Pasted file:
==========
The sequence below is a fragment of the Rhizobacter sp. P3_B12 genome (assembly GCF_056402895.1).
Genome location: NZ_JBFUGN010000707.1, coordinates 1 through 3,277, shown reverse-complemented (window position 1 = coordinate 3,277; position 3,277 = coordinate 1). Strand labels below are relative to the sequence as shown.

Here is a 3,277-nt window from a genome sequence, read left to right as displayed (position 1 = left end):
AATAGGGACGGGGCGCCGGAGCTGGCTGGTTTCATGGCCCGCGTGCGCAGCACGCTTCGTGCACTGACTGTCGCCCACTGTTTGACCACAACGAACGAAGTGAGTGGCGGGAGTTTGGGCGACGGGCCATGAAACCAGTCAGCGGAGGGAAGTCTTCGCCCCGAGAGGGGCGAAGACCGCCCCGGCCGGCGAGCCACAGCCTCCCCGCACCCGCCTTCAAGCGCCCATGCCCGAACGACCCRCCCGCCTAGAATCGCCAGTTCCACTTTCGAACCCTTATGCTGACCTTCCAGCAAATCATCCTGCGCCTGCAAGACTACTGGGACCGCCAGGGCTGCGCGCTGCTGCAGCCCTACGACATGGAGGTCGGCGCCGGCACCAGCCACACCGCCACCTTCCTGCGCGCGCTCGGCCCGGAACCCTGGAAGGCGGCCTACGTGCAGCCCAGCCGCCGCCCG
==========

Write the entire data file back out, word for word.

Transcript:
The sequence below is a fragment of the Rhizobacter sp. P3_B12 genome (assembly GCF_056402895.1).
Genome location: NZ_JBFUGN010000707.1, coordinates 1 through 3,277, shown reverse-complemented (window position 1 = coordinate 3,277; position 3,277 = coordinate 1). Strand labels below are relative to the sequence as shown.

Here is a 3,277-nt window from a genome sequence, read left to right as displayed (position 1 = left end):
AATAGGGACGGGGCGCCGGAGCTGGCTGGTTTCATGGCCCGCGTGCGCAGCACGCTTCGTGCACTGACTGTCGCCCACTGTTTGACCACAACGAACGAAGTGAGTGGCGGGAGTTTGGGCGACGGGCCATGAAACCAGTCAGCGGAGGGAAGTCTTCGCCCCGAGAGGGGCGAAGACCGCCCCGGCCGGCGAGCCACAGCCTCCCCGCACCCGCCTTCAAGCGCCCATGCCCGAACGACCCRCCCGCCTAGAATCGCCAGTTCCACTTTCGAACCCTTATGCTGACCTTCCAGCAAATCATCCTGCGCCTGCAAGACTACTGGGACCGCCAGGGCTGCGCGCTGCTGCAGCCCTACGACATGGAGGTCGGCGCCGGCACCAGCCACACCGCCACCTTCCTGCGCGCGCTCGGCCCGGAACCCTGGAAGGCGGCCTACGTGCAGCCCAGCCGCCGCCCG